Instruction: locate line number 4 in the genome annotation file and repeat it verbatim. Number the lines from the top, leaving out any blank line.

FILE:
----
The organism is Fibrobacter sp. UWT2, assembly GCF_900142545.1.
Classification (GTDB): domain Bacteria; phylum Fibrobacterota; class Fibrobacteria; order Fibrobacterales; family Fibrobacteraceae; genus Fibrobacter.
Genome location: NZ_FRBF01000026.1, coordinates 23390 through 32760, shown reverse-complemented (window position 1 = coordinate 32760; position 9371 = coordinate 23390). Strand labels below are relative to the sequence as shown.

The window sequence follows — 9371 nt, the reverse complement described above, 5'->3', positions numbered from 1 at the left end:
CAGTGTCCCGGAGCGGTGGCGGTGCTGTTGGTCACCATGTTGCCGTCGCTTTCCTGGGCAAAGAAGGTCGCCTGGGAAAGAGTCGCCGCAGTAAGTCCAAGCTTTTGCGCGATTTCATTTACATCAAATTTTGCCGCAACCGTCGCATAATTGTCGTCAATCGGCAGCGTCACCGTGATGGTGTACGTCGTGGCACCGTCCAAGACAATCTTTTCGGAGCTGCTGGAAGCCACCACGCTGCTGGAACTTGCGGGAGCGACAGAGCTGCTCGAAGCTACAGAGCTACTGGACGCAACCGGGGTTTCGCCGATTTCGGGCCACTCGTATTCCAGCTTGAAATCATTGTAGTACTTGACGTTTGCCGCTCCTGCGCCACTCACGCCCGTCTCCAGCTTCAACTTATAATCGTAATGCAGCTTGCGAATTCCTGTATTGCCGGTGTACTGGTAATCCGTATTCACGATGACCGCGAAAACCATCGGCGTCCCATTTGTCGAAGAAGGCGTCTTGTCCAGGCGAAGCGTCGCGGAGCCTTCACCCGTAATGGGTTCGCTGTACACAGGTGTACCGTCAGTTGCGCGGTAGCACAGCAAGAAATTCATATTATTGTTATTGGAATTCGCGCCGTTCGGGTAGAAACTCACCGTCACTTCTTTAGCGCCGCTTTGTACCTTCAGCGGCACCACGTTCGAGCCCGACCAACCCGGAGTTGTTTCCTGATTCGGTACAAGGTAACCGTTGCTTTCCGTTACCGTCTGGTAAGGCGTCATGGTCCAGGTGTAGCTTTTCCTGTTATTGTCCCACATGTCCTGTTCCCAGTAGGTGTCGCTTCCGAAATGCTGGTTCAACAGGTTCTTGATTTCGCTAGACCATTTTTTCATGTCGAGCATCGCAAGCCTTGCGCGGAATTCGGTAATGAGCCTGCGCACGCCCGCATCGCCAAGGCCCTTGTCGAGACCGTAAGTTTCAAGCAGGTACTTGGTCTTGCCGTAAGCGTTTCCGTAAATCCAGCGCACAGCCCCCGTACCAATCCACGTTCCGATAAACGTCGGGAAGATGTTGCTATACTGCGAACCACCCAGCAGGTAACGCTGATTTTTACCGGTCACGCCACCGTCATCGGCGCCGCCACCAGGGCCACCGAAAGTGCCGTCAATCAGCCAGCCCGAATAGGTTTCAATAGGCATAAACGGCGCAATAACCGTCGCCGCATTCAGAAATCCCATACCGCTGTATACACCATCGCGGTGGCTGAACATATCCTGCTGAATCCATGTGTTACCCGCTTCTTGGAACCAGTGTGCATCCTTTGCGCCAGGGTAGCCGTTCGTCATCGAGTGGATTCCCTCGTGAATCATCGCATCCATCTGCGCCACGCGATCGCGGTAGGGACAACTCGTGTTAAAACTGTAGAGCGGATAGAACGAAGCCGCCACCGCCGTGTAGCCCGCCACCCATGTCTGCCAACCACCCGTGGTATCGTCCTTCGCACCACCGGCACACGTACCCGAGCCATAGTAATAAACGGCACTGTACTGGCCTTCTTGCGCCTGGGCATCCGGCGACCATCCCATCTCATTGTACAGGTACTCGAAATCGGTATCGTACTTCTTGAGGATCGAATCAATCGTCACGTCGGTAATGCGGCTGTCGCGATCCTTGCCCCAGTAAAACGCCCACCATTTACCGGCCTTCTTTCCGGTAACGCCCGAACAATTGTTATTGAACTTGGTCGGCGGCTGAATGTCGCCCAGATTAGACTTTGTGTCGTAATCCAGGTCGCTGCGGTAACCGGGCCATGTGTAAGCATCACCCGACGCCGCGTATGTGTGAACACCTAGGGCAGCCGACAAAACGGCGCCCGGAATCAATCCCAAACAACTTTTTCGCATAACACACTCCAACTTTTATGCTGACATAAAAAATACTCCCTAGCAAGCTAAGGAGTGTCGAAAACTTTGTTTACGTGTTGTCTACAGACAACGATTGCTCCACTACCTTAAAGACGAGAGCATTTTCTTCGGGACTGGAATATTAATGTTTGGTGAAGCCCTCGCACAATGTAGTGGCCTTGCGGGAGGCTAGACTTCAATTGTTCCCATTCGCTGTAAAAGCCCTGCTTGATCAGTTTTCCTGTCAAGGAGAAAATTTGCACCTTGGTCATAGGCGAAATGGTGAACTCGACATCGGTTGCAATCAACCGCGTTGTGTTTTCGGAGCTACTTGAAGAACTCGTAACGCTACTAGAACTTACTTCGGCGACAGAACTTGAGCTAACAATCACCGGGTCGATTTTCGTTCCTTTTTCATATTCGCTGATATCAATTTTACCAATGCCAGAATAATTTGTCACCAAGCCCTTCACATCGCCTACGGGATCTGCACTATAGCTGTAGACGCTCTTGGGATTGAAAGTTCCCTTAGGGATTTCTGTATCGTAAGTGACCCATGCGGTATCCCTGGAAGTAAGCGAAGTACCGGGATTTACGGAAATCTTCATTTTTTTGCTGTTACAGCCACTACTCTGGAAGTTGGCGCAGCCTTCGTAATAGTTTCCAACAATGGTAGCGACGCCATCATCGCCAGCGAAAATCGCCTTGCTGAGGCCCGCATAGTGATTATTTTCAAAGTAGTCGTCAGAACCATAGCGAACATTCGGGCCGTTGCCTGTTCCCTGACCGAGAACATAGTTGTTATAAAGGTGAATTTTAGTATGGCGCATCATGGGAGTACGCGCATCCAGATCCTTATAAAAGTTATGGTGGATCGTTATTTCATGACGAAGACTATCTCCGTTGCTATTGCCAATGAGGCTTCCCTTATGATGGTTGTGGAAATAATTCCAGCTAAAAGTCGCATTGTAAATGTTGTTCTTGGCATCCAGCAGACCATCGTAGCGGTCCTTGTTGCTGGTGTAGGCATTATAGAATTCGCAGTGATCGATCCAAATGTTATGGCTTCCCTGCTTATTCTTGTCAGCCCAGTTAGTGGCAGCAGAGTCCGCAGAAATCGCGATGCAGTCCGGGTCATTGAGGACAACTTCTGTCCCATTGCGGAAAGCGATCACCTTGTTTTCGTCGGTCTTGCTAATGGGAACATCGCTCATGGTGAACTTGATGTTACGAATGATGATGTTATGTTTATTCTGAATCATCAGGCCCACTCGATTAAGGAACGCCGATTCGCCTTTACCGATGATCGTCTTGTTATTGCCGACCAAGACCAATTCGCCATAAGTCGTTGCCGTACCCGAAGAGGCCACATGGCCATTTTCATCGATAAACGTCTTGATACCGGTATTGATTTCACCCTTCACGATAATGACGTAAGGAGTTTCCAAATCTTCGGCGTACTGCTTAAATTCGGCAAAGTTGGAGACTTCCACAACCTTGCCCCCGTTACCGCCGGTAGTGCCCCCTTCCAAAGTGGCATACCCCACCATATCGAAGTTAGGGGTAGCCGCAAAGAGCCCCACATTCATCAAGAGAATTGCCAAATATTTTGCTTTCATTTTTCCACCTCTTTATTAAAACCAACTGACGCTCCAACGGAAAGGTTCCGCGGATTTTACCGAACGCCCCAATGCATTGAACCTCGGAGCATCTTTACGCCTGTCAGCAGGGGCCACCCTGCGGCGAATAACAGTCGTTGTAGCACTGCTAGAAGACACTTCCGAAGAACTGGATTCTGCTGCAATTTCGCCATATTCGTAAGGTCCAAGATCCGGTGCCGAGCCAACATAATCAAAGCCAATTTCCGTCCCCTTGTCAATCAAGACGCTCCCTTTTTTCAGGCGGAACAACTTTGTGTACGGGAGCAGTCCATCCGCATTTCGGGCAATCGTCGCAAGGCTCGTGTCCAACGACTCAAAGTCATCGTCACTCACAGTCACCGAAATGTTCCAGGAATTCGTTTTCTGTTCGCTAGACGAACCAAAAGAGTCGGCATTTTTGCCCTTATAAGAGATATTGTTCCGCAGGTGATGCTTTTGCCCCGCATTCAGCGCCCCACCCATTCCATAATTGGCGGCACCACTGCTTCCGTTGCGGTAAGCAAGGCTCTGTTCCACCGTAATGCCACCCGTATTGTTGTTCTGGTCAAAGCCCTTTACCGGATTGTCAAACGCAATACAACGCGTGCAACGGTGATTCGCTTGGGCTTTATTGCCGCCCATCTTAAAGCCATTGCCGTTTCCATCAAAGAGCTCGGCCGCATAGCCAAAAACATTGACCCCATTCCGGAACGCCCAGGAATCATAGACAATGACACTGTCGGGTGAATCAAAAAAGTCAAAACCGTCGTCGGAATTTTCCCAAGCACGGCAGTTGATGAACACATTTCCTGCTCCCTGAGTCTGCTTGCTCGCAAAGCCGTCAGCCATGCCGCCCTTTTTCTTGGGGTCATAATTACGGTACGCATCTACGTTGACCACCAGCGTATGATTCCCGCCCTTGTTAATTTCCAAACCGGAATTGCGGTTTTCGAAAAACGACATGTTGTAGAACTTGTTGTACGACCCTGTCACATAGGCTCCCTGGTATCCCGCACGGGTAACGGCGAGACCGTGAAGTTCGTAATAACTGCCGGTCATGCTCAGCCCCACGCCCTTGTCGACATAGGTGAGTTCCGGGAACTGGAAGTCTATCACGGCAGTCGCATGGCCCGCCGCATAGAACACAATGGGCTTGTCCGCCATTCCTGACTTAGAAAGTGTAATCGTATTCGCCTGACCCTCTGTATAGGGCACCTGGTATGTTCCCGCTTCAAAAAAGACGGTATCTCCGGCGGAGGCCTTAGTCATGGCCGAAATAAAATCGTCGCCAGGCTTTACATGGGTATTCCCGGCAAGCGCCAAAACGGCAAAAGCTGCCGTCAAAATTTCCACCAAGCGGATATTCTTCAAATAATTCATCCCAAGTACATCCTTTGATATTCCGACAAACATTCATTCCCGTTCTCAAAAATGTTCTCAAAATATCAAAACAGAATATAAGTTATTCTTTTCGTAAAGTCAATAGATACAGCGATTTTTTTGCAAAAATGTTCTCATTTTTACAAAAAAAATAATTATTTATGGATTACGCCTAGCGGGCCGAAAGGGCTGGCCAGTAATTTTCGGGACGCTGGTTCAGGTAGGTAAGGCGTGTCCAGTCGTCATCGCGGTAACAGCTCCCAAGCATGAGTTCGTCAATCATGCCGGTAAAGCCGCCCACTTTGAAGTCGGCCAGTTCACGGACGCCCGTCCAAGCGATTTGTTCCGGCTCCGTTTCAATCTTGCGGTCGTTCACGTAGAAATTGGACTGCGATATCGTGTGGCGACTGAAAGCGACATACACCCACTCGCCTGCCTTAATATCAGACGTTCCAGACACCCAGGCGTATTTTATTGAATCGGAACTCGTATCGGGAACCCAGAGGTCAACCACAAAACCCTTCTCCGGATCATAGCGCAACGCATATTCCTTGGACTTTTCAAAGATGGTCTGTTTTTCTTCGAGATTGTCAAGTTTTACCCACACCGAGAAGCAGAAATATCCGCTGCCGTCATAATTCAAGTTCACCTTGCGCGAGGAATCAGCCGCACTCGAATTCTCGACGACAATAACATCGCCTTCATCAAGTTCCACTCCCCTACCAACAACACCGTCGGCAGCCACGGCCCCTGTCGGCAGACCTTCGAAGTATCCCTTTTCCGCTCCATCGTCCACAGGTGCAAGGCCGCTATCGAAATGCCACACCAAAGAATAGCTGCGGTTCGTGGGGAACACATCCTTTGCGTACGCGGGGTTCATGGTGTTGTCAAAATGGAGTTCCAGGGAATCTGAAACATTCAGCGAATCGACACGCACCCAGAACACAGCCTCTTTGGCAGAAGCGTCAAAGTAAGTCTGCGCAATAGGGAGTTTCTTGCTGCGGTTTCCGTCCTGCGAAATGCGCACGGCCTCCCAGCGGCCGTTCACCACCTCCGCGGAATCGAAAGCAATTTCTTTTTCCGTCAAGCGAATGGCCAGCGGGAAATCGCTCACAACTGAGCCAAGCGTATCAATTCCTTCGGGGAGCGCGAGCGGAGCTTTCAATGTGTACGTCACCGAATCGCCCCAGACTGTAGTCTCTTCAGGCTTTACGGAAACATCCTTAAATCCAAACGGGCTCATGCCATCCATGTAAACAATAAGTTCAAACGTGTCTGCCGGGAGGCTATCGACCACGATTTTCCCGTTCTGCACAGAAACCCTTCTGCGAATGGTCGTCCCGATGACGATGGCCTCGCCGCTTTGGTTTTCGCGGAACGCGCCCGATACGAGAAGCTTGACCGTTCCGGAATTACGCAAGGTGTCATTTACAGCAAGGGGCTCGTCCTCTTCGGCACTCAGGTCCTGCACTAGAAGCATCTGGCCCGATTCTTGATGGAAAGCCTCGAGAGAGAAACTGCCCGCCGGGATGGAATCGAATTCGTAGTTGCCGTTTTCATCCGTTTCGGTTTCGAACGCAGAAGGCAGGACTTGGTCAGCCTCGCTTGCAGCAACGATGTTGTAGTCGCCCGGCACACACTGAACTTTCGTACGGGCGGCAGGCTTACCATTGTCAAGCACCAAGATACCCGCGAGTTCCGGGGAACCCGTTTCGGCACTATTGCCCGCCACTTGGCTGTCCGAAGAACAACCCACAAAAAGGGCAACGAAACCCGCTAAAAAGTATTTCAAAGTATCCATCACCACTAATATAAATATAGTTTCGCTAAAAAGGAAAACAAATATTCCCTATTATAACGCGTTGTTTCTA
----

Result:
The window sequence follows — 9371 nt, the reverse complement described above, 5'->3', positions numbered from 1 at the left end: